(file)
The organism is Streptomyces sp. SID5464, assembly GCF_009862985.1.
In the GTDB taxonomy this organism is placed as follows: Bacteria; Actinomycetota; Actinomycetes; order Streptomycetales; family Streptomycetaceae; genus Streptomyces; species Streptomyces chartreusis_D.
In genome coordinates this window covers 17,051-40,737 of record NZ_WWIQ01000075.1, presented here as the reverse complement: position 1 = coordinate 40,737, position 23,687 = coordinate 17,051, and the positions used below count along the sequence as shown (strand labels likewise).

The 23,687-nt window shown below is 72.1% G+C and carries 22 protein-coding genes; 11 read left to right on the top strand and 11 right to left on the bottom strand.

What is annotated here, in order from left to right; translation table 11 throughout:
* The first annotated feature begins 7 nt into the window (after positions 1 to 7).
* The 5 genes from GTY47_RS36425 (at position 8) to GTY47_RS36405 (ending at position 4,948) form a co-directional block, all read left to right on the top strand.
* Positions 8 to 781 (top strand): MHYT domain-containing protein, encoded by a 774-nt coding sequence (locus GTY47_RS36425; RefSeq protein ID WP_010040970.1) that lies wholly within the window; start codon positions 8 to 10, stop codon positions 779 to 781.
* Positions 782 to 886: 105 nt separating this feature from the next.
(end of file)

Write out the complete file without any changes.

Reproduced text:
The organism is Streptomyces sp. SID5464, assembly GCF_009862985.1.
In the GTDB taxonomy this organism is placed as follows: Bacteria; Actinomycetota; Actinomycetes; order Streptomycetales; family Streptomycetaceae; genus Streptomyces; species Streptomyces chartreusis_D.
In genome coordinates this window covers 17,051-40,737 of record NZ_WWIQ01000075.1, presented here as the reverse complement: position 1 = coordinate 40,737, position 23,687 = coordinate 17,051, and the positions used below count along the sequence as shown (strand labels likewise).

The 23,687-nt window shown below is 72.1% G+C and carries 22 protein-coding genes; 11 read left to right on the top strand and 11 right to left on the bottom strand.

What is annotated here, in order from left to right; translation table 11 throughout:
* The first annotated feature begins 7 nt into the window (after positions 1 to 7).
* The 5 genes from GTY47_RS36425 (at position 8) to GTY47_RS36405 (ending at position 4,948) form a co-directional block, all read left to right on the top strand.
* Positions 8 to 781 (top strand): MHYT domain-containing protein, encoded by a 774-nt coding sequence (locus GTY47_RS36425; RefSeq protein ID WP_010040970.1) that lies wholly within the window; start codon positions 8 to 10, stop codon positions 779 to 781.
* Positions 782 to 886: 105 nt separating this feature from the next.